We in the Southeast are familiar with varietals like 'Locust' 'Gallberry' 'Tupelo' and 'Sourwood', but folks in Idaho are convinced 'Snowberry' is the dog-diggety. 'Fireweed' is really tasty and I can attest Bob Binnie's 'clover with a hint of sunflower' doesn't taste like Sue Bee to me. What about those cactus honeys from the Southwest? Goldenrod from the Northeast granulates quickly but it makes a wonderful creamed treat. In Turkey, a nation with double the number of colonies found in the US, 'Chestnut' is a category of high refinement. We don't even have that species (Sweet Chestnut) on our side of the Pond. Last year's Grand Prize winner from South Africa keeps Cape honeybees who make honey from plants found nowhere else on the planet. He was able to increase his price five fold and was featured on the cover of his National Beekeeping magazine as a result of his win.
Of course there's no such thing as the best tasting honey. Not only are they all good, but no two tastebuds are the same. In the many blind tastings we've held, every panel of judges brings a different set of criteria. I've been privy to reviewing their scores and it amazes me how one judge's '9' is another's '2' ! One judge (a chef) on this year's panel made the comparison of cilantro in cooking: pointing out that for everyone who loves it in food, there is another who will disdain to touch it. It no doubt makes a difference what order the samples are presented (arbitrary in our tastings) or even what a particular judge ate earlier. In my mind this makes for a wide open melee where anyone can win.
Honey Tasting Contests are fun and beekeepers are energized by the competition. I think every club should hold their own blind tastings and crown a champion. They can be as creative or formal as they like, and when all is said and done that club can sponsor their entry in the Center's International Black Jar Contest. Pay the fee on behalf of their member and maybe pay them for the two extra jars? A $40 investment? Think of the bragging rights if they win! I've been discussing the possibilities with many club officers and I think we could have State Winners from Georgia, North and South Carolina, and maybe Tennessee if we get enough participation. I need help promoting this idea, so please talk it up with friends and family.
It takes time to collect and catalog entries - and remember, honey is being harvested in the Southern Hemisphere right now - so we have already begun accepting entries for 2015. We'll take however many entries we have on Oct. 15, 2015 and pick our Winner - but if an entry arrives late it will automatically be entered in the next year's Contest. The Center for Honeybee Research looks forward to your participation and support. Beekeepers in the Southeast can be proud the eyes of the World are watching when we proclaim a Winner.
Dear Aunt Bee,
My hives have screened bottoms. What is the right height from the ground to place the hives, to keep as much cold out in the winter, and still provide ventilation?
Worried about Warmth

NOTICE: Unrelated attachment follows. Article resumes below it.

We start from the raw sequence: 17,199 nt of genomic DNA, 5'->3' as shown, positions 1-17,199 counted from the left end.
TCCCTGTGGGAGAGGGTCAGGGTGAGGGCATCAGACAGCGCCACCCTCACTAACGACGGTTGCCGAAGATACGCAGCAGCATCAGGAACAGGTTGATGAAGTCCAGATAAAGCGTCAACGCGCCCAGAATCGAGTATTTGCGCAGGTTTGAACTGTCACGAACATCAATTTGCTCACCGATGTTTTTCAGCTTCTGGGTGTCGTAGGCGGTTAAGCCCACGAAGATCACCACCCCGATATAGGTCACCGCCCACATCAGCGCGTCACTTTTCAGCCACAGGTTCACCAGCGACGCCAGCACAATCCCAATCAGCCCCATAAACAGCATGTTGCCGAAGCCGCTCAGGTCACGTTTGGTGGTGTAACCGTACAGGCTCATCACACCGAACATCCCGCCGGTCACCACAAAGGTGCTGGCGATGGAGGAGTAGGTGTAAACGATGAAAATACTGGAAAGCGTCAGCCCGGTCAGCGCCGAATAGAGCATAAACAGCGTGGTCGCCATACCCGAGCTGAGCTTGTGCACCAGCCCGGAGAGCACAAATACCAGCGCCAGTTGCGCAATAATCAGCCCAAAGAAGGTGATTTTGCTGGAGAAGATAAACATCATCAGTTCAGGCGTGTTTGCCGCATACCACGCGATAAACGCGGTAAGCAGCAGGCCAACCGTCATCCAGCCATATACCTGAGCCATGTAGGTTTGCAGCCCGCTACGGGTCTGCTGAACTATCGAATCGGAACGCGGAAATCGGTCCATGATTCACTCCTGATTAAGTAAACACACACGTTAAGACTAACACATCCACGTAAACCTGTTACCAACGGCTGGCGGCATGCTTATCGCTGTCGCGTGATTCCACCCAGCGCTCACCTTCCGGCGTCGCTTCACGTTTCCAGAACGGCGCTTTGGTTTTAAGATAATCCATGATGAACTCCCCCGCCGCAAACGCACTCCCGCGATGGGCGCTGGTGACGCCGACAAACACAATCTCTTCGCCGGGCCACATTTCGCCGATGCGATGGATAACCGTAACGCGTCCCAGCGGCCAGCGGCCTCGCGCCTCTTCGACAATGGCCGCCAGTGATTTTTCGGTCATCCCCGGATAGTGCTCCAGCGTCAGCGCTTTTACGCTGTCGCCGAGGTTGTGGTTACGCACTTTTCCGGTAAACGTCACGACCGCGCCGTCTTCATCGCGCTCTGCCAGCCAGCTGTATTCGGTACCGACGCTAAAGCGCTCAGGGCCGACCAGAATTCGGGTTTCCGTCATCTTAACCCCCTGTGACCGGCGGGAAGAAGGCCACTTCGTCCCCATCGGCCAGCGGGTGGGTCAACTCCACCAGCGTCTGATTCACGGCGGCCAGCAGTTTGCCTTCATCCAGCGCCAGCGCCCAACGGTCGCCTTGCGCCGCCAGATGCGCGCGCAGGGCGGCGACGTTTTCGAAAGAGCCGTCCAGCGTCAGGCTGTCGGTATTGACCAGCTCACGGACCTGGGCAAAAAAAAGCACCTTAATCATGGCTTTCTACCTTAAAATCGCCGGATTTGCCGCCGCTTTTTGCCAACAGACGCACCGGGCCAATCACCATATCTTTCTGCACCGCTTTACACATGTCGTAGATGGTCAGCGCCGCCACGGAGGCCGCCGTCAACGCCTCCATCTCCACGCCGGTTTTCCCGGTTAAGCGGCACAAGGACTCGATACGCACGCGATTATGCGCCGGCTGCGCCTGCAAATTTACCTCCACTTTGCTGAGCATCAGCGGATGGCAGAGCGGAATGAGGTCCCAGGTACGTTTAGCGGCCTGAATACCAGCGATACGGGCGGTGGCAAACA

In an effort to get expert opinion about your question, we contacted Jennifer Berry of the UGA bee lab.
Jennifer says, “There is no ‘right’ height to place a colony. According to Dr. Seeley's work, feral swarms prefer a cavity 3 meters off the ground. But it would be a bit inconvenient for us to work bees at that height.
Every colony that I have, whether at the lab or at home, is usually around 6-8" off the ground. All colonies are on bottom screens, but by November we have inserted IPM boards (solid sheets of corrugated plastic) to decrease airflow especially during cold, windy days which could wick away the warm air surrounding the cluster.
Also, here in the south we don't need to worry so much about ventilation since we have periodic warm days that the bees are able to fly/move about, therefore condensation doesn't collect as bad or rapidly on the inner covers.
One more point: some folks think that the bees are actually keeping the entire inside of the hive warm. This is a misconception. Actually the external temperature of the cluster is usually around 46 degrees and the internal temperature during broodless times can be as low as 55 but usually in the upper 60s to 70s. When the queen starts building up brood for spring, minimum temperatures around the brood are in the upper 80s to 90s.”
Have fun setting up your own preference for the height of your screened bottom board with the advice we’ve just gotten from Jennifer Berry.
Hope your bees kept warm this winter,
Honey Cheese Bars Recipe
TOTAL TIME: Prep: 25 min.
Bake: 30 min. + cooling
1 cup all-purpose flour
1/3 cup packed brown sugar
1/3 cup packed brown sugar
1/4 cup cold butter, cubed
1/2 cup finely chopped walnuts
1 package (8 ounces) reduced-fat cream cheese
1/4 cup honey
2 tablespoons milk
1 tablespoon lemon juice
1/2 teaspoon vanilla extract
1 egg, lightly beaten
Additional honey, optional
- • 1. In a small bowl, combine flour and brown sugar. Cut in butter until crumbly. Stir in walnuts. Press onto the bottom of an 8-in. square baking dish coated with cooking spray. Bake at 350° for 10-12 minutes or until lightly browned.
- • 2. For filling, in a large bowl, beat the cream cheese, honey, milk, lemon juice and vanilla until blended. Add egg; beat on low speed just until combined. Pour over crust. Bake 20-25 minutes longer or until set. Cool completely on a wire rack. Drizzle with additional honey if desired. Cut into bars. Refrigerate leftovers. Yield: 16 bars.
- from: www.tasteofhome.com
The Final Buzz
We are all getting ready to start the next beekeeping season with a great GBA spring meeting. Our friends and teachers are what make these meetings so enjoyable.
Please bring your camera and share your time with all of us in our next newsletter. See you soon.
Gina and Linda